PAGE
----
Programming Ruby 3.2: Ruby Hash#each erroneous example


In the section of Chapter 4 that discusses the Hash class / data structure and iteration over hashes, under the subheading Blocks and Enumeration, the example given is of the form myHash.each { |index| ...}. Specifically, it’s:

top_five.each do |i|
  word = top_five[i][0]
  count = top_five[i][1]
  puts "#{word}: #{count}"

… which doesn’t work, because each passes each key-value pair as an array to the block in that case, not an index.

The example is also not the code previously encountered, as alleged, which was:

top_five.reverse_each do |word, count|
  puts "#{word}: #{count}"

As a Ruby nuby, I had to investigate and demonstrate to myself what the each method pases to a block that takes a single parameter. At first, I thought it would pass key alone, but no, it’s [key, value]. Good to know. Maybe that should be mentioned explicitly. If the book contained exercises (I haven’t seen any yet), it would be a good exercise for the reader to go to or irb etc. and find out, given that I don’t recall the point having been made prior to the mentioned subheading.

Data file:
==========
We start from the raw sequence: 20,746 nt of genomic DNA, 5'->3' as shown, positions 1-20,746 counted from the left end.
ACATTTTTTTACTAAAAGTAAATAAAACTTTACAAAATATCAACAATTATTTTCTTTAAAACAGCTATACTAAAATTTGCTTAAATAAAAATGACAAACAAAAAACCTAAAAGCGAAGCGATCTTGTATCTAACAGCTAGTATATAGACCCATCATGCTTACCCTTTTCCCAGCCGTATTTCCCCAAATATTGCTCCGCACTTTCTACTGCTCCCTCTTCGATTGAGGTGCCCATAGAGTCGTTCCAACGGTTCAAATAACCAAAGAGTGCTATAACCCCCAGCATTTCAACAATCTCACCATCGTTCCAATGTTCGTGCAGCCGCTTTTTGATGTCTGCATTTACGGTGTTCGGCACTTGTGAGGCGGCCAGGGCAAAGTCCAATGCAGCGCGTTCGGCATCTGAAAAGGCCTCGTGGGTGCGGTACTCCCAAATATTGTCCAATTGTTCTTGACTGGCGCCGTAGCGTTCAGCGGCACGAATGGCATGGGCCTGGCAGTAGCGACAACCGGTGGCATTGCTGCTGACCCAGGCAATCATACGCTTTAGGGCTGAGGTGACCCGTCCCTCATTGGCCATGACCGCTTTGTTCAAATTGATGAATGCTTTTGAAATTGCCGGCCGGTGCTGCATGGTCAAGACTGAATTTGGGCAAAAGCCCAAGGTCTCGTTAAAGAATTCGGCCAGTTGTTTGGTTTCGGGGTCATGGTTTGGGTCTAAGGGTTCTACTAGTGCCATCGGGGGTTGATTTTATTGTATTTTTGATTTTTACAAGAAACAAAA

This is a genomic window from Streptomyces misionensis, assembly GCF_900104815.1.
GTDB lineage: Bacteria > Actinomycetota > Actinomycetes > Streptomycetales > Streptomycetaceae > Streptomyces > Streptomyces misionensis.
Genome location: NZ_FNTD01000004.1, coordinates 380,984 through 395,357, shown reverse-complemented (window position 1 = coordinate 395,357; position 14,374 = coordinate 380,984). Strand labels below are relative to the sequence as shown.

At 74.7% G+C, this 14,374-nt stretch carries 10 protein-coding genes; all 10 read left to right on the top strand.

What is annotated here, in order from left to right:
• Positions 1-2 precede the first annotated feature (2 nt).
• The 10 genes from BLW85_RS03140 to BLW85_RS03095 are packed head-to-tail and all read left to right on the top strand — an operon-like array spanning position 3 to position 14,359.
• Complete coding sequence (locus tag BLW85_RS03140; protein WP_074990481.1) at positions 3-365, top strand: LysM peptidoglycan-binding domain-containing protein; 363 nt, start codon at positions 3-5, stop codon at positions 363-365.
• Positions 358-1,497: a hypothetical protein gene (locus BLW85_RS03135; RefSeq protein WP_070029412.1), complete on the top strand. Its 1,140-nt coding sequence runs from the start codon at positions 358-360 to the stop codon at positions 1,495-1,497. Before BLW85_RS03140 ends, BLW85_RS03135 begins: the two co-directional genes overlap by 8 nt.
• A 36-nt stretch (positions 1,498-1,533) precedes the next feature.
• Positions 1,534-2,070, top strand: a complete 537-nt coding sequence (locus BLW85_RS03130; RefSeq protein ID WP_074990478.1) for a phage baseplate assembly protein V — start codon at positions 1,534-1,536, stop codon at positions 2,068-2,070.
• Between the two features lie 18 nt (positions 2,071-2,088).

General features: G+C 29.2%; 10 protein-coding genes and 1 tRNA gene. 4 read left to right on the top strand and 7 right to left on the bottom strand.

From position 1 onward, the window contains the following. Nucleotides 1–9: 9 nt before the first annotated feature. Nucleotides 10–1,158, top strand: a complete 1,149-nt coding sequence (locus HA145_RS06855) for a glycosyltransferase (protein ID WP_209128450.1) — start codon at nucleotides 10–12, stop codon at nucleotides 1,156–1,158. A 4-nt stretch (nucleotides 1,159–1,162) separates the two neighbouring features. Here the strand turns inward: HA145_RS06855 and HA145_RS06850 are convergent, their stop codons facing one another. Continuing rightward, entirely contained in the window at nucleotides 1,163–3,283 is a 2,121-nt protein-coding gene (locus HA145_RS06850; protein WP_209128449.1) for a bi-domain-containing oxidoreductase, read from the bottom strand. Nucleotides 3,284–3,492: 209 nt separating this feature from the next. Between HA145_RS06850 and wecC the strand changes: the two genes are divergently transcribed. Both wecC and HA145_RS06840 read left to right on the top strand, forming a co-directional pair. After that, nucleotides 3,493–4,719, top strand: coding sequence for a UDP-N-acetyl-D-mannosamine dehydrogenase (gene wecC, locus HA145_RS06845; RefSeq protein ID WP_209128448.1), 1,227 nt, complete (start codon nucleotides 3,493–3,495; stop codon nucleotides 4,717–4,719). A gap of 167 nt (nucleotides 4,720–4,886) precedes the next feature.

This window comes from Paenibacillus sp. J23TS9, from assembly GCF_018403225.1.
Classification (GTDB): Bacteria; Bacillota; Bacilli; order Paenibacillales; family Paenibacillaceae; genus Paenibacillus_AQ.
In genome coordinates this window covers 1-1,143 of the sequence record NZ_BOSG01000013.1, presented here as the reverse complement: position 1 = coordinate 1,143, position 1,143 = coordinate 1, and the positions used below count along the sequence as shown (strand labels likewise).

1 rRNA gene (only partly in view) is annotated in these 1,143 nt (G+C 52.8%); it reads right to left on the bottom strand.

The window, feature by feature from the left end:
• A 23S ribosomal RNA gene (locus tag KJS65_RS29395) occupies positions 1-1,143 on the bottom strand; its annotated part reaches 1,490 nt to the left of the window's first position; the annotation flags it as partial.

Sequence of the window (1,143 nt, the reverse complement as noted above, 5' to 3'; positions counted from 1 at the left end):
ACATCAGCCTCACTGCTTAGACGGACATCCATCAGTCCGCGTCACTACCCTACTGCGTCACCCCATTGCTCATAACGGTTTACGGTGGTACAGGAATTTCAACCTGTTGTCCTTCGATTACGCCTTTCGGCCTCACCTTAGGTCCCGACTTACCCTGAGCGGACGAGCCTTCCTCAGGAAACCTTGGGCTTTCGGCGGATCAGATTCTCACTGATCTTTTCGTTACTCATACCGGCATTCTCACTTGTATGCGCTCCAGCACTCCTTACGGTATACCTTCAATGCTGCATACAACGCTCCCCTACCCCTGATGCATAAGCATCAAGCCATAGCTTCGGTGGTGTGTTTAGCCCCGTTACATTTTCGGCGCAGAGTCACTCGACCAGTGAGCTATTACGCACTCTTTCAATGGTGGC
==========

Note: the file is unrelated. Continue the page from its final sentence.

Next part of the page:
I imagine this is what was intended, fwiw:

top_five.each_pair do |pair|
  word = pair[0]
  count = pair[1]
  puts "#{word}: #{count}"

It works, but obviously can be rendered more elegant.

Thanks – that’s a very good catch – the code was updated in the sample in the previous section but the text of this section (which is mostly using this code to present each) wasn’t updated to match. The code snippet displayed is from the previous version and doesn’t match the discussion, we’ll update the text to make everything line up!